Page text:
The Patient and Therapist

To some girls, their mothers are their first children. Working at a female-dominated environment pushes me to have conversations with women. A common occurrence in an abusive home, including mental, emotional, or financial, is emotional incest. Women manifest emotional incest on their sons by clinging to them, basically marrying their sons: this is very obvious in cases where a woman finds no woman good enough for her son and morphs into a monster-in-law. I remember being shocked when a married woman told me not to marry a first-born son, and that if I do, I should hope that his mother his dead (no competition).

But how do needy women manifest this on their daughters?

Daughters become their mother’s therapists. A lot of women who have served as therapists for their mothers leading to emotional incest.

Whatever love and care that the mother can not get from her romantic partner, she squeezes out of her child. Take note that this differs from a child sympathizing with a parent over a misfortune. It is way deeper than that. Emotional incest can lead to a child serving as a major decision maker in the house, constantly settling quarrels between parents, or being in a confidante for one parent.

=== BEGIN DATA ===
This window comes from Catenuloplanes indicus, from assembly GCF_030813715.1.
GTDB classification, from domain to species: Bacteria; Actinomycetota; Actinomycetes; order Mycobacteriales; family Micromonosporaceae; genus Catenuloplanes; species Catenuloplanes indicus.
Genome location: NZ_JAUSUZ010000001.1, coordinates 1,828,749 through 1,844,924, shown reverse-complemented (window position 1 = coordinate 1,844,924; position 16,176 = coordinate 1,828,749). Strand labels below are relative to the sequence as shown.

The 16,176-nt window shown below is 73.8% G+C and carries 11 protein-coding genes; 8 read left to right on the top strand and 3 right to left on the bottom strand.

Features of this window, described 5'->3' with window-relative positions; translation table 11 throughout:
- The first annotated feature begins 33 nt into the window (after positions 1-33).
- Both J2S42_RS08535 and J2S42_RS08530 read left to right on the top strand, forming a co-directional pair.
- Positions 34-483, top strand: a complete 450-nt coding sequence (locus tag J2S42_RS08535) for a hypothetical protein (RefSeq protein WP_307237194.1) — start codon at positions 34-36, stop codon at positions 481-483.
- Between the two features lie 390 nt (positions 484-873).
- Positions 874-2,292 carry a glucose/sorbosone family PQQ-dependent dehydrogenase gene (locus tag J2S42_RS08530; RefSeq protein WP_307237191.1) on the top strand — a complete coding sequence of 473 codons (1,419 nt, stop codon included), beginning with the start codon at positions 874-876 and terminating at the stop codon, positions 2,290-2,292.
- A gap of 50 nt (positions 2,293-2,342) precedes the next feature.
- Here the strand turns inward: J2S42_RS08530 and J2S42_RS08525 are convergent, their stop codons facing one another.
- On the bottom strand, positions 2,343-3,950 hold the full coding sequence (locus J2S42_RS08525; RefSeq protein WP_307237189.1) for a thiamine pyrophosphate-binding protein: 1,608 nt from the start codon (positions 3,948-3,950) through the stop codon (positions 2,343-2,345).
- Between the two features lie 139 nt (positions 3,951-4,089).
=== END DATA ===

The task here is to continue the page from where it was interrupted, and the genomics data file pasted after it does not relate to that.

The Jealous Wife

This kind of mother is found in the family dysfunction of “good father, bad husband”. I find it hilarious when men treat their wives like slaves and treat their daughters like princesses. A certain “uncle” of mine (you know Nigerians and their way of referring to older people as auntie and uncle) told me of his dreams for me, of how he loved for me to create an animation movie that will change the film industry in Africa. He told me this while his wife fried yam for him while juggling a child on her back and his plate in her hand.

I have observed girls who adore their fathers, oblivious to the maltreatment of their mothers. This makes the women resentful: a slave in her own house, to another female star. Resentment brings about tension and jealousy. After all, how could her child love the man who hurts her so deeply?

A very close friend of mine was telling me how she couldn’t wait for her mother to travel so that her father and she could do all the fun things that they wouldn’t be able to do when she was around. Things her father would never do with her mother. Things her father would never have allowed her mother to do.

I wondered how her mother felt hearing that.

There are fathers who give their daughters wings to fly